Note: Some states don't have an income tax, and therefore don't require a state W4. These states include AK, FL, NV, SD, TX, WA, and WY. Residents of NH and TN do not have an income tax (and don't require a state W4) but do require taxation on dividends and investment income.

In terms of calculating state income tax for each employee, refer to your state tax authority to determine the correct rate. Each state differs in how rates are calculated based on their state W4-equivalent forms.

Local income tax withholding

Just like the state level, not all local taxes are the same across the board. There are municipalities that enforce a number of taxes on its residents and some that require little to no taxes at all. As an employer, you'll have to find out which local tax authorities apply to you and your employees. If you're using payroll software, these taxes will usually automatically populate when you enter your business address and employee information.

Tax withholding from tip income

If your employees earn tips as part of their income, there's an additional protocol for just about everything — a different minimum wage structure, additional income tracking requirements, and more forms to report to tax authorities.

Although tipped wages warrant different rules and regulations, they're still considered taxable earnings for your employees. Employers are still required to include tips when determining an employee's income tax withholding.

Both the employer and employees should keep records of the tips earned each day, which will then be reported on its own monthly schedule. Point-of-sale (POS) systems can make this process a lot easier, especially since it can automatically track credit and debit card tips within each sale. It doesn't hurt that POS systems can help track your employee's work hours as well.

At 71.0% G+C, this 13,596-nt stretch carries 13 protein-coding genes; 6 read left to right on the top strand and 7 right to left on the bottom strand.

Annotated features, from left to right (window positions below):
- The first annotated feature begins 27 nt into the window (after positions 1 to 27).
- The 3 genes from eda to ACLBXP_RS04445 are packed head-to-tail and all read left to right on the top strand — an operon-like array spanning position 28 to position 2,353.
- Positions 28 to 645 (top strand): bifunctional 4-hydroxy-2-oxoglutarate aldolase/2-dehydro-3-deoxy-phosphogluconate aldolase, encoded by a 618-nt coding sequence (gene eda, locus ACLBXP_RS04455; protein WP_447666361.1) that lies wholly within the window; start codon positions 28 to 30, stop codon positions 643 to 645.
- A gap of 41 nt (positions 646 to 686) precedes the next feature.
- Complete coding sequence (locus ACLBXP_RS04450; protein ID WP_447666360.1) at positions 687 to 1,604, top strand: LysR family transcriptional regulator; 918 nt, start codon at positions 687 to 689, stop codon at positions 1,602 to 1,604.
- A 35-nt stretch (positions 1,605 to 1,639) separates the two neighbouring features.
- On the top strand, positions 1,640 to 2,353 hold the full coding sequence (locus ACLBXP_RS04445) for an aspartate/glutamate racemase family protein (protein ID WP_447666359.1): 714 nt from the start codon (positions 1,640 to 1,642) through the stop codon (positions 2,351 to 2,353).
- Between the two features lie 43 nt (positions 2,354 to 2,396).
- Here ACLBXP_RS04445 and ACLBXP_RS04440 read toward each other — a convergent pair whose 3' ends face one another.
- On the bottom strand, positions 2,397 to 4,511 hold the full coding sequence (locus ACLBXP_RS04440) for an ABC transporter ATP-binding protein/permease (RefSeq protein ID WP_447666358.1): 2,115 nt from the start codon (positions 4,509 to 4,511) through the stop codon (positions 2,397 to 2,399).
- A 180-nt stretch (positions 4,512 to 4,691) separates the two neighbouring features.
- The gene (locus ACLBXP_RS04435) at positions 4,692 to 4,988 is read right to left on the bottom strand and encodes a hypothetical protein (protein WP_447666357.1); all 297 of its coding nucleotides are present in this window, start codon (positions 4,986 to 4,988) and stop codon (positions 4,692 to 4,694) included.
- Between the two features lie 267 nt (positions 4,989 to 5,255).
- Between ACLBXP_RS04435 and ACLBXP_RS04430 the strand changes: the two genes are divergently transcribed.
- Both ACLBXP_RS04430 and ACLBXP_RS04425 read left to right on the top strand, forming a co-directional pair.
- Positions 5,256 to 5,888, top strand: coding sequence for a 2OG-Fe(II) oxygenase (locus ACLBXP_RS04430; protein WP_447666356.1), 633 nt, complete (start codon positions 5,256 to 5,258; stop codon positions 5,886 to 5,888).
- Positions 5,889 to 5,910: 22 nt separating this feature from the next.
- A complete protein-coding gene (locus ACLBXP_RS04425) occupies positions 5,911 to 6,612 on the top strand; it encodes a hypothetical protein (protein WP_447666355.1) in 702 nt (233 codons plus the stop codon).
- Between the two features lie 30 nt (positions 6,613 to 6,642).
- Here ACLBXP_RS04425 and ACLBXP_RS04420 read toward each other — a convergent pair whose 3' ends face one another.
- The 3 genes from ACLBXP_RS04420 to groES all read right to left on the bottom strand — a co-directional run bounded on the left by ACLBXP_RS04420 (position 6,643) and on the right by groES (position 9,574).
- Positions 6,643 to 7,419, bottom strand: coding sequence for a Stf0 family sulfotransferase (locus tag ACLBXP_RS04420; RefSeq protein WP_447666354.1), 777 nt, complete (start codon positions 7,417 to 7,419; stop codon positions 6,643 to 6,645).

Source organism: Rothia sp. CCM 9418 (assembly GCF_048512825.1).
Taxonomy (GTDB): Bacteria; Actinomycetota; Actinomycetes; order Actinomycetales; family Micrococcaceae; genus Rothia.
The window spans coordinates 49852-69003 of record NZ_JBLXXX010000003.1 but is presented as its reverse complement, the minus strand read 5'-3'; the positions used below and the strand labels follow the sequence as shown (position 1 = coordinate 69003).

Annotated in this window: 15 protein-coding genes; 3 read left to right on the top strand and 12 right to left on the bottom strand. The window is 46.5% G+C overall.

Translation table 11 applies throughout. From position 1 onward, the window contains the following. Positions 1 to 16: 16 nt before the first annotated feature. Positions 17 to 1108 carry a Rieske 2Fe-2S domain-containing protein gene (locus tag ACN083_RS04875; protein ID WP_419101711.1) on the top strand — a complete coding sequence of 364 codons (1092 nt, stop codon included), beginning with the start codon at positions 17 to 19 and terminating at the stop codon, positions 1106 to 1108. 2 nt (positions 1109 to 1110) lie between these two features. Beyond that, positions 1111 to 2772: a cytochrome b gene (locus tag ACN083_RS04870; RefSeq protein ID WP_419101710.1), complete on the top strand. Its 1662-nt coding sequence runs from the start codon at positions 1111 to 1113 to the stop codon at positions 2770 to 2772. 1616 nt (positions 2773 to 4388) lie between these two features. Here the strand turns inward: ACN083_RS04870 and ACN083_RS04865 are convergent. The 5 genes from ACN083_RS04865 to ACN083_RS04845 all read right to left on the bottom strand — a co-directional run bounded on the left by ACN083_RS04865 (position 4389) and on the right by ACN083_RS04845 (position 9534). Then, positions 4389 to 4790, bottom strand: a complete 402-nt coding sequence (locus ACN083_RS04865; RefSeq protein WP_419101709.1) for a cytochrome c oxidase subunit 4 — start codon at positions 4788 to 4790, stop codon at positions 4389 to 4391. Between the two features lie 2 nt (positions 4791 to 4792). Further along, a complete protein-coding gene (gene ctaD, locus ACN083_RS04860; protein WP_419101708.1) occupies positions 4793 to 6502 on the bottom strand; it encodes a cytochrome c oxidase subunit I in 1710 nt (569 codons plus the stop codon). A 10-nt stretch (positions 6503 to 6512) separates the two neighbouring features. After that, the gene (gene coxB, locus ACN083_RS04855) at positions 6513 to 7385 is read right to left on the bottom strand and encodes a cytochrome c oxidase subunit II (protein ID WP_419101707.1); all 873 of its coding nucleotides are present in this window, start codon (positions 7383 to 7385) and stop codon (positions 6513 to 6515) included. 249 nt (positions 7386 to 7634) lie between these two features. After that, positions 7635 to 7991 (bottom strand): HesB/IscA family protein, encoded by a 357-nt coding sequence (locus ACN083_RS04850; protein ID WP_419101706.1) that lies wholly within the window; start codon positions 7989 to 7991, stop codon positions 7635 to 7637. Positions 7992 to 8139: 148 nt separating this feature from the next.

Bonuses and commission 

Any sort of earned income, like bonuses and commission, are considered taxable. When entering this information into your payroll, make sure it's classified as taxable so that you and your employees aren't subject to any unhappy notifications from the IRS. 

Payroll tax responsibilities for US employers

As mentioned before, income taxes are just a piece of the payroll tax puzzle. In addition to income taxes, there are different kinds of payroll taxes employers are responsible for, too. Just like everything else, there are requirements at the federal, state, and local level.

Federal payroll taxes

Along with federal income tax, employees are required to make tax contributions to federal programs. Employers are also required to make contributions on top of employee withholdings based on the employee's taxable earnings. In some cases, the employer is the only party making a contribution.

Federal Insurance Contribution Act (FICA) Taxes: This includes social security and Medicare taxes. The rates for these programs don't change based on an employee's earnings — they are taken as a set percentage of taxable income. Employees and employers split this contribution evenly.

Federal Unemployment Act (FUTA) Taxes: This tax contributes to the federal unemployment program for employees who leave their company involuntarily. These are paid solely by employers, but can result in a credit based on payments of state unemployment.

State payroll taxes

Payroll taxes for your state always include State Unemployment Tax Act (SUTA) contributions. Each state determines their own rate for SUTA, so employers will be assigned this rate when they register with their state tax agency. In most cases, SUTA is an employer-only tax, similar to FUTA.

Local payroll taxes

Local contributions will vary greatly depending on where your business is located. Your local tax authorities are going to have the most up-to-date information about your responsibilities as an employer.

Remitting payroll taxes

Withholding payroll taxes from employee paychecks is just the first step. After that money has been withheld, it has to be distributed to the correct tax authorities based on your remittance (payment) schedule. Your schedules can vary for each authority.

If you're an employer processing payroll manually, you are responsible for each part of the process. That includes calculating the correct amount of withholding, holding the funds, and distributing (remitting) them on time. But if you're using self-service payroll software like Wagepoint, the process is often taken care of automatically — including calculations and remittances.

Federal income and payroll tax remittances

When you start your business, you will register with the IRS and receive a business number. This allows you to make tax payments of all kinds to them and have those payments attributed to your business correctly. This number is also used when you start hiring employees and subsequently start paying payroll taxes.

If you're making payroll tax payments to the IRS yourself, you can do so electronically or physically by mail. When you use payroll software, they likely make these payments on your behalf.